Genital herpes, which comes from the herpes simplex virus 2 (HSV-2), is transmitted through sex with an infected partner. While herpes is very common (1 in 6 Americans age 14-49 have HSV-2), herpes cases caused by HSV-2 can cause painful blisters on the genitals as well as the mouth, throat and thighs. Herpes has no cure, but several recent treatments have become available that can reduce the frequency and intensity of herpes outbreaks.

Learn more about herpes, the difference between HSV-2 and other strains, as well as how herpes can be managed long-term by checking out some of the most frequently asked questions about herpes.

What does it mean to have herpes?

Herpes is a common virus that causes sores to appear on the genitals and/or mouth. Herpes is a very common infection, impacting as many as 1 in 6 Americans and is caused by two related viruses, herpes simplex virus type 1 and herpes simplex virus type 2.

What are the first signs of herpes?

The majority of people infected with herpes are unaware, but for those who do show symptoms, the first signs are painful blisters that pop up on the lips, mouth, throat, inner thigh, vagina, vulva, cervix, penis, buttocks or anus. These blisters often break and turn into sores, which can be uncomfortable.

What causes herpes?

Herpes is caused by one of two viruses, herpes simplex virus type 1 (HSV-1) and herpes simplex virus type 2 (HSV-2). HSV-1 usually causes oral herpes, or sores around the lips or mouth, while HSV-2 is more closely connected to infections in the genital area spread during sex.

How do you make herpes go away faster?

There is no cure for either type of herpes (HSV-1 or HSV-2), but medications and at-home treatments can help alleviate outbreaks. Regular medications can help make outbreaks less common, but if you are in the midst of an outbreak, some home remedies can be beneficial, including warm baths, soft, loose-fitting clothing, ice packs and over-the-counter pain relievers like aspirin.

Is hsv1 an STD?

While herpes simplex virus type 1 can be spread through sexual contact, that strain of the virus is most closely connected to oral herpes, or sores around the mouth, lips and throat.

Can you live a normal life with herpes?

Herpes is not curable, but that doesn’t mean that you can’t live a long, happy, normal life. Millions of people (maybe even billions) around the world have herpes, and it’s possible to continue having a satisfying sex life even after you’re diagnosed. It’s important to find out your status and to have regular visits with your doctor to ensure your herpes is under control. You also must be proactive about ensuring you are not passing herpes along to your sexual partners.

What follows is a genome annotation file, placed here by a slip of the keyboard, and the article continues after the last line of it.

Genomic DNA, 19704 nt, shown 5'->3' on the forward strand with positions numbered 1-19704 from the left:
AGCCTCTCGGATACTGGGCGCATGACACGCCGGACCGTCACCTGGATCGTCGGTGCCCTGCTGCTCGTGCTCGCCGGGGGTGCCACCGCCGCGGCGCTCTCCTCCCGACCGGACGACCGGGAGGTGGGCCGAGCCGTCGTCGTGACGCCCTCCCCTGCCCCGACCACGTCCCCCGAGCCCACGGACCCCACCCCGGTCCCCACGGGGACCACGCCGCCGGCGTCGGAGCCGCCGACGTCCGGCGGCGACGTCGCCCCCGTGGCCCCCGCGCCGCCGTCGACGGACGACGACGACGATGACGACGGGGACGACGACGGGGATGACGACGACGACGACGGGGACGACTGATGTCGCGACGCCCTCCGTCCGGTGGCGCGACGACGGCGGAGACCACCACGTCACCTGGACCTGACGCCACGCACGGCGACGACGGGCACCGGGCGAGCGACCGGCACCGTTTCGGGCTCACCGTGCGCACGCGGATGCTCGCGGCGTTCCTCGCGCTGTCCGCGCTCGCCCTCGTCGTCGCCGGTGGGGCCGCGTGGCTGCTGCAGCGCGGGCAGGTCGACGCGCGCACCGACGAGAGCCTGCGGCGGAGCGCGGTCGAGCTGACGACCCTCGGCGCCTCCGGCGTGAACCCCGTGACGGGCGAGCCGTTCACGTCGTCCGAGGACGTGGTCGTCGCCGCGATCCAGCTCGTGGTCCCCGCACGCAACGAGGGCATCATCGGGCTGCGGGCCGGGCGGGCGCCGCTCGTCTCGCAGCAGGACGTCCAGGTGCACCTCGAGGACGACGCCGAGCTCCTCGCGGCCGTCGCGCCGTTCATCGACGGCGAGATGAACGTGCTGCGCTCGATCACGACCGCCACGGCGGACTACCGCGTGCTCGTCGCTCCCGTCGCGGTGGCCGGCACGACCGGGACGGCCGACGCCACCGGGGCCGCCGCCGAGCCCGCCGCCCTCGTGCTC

Is having herpes bad?

Herpes is a common, easily communicable sexually transmitted disease, but it’s not a fatal one. Most people who have herpes don’t show symptoms of it, and for those who do have obvious signs, medication can help shorten or reduce the frequency of outbreaks, and many home remedies can help alleviate the discomfort associated with outbreaks of herpes blisters and sores. Still, there is no cure for herpes, so it’s important to get tested if you are at risk and to engage in safer sex.

Can someone with herpes have a normal relationship?

Yes, but having herpes will most likely complicate your sex life. It’s important to ensure that you do not pass along your disease, which can mean having difficult conversations with people because every person that you have sex with will need to know that you have herpes. They may choose not to have sex with you once they find out, but that’s OK. You should be open and honest about your status and make it a priority to engage in safer-sex practices, such as not having sex while you are undergoing an outbreak.

Do most people have herpes?

Yes, when you include the number of people who have oral herpes, or herpes simplex virus type 1 HSV-1), often referred to as cold sores. In fact, according to the World Health Organization, as many as two-thirds of people in the world under age 50 have HSV-1, or cold sores. Even setting aside those who have oral herpes, it’s estimated that 1 in 6 American adults has herpes HSV-2, which is sexually transmitted.

How long does it take for HSV 2 to show up?

Most people with herpes simplex virus type 2 either show no symptoms or have mild symptoms that are mistaken for something else. According to the CDC, the average incubation period is 4 days (between 2 and 12 days is typical). A first outbreak typically consists of blisters that burst and leave painful sores that last as long as a month after the initial infection. First outbreaks also commonly include fever, aches and headaches.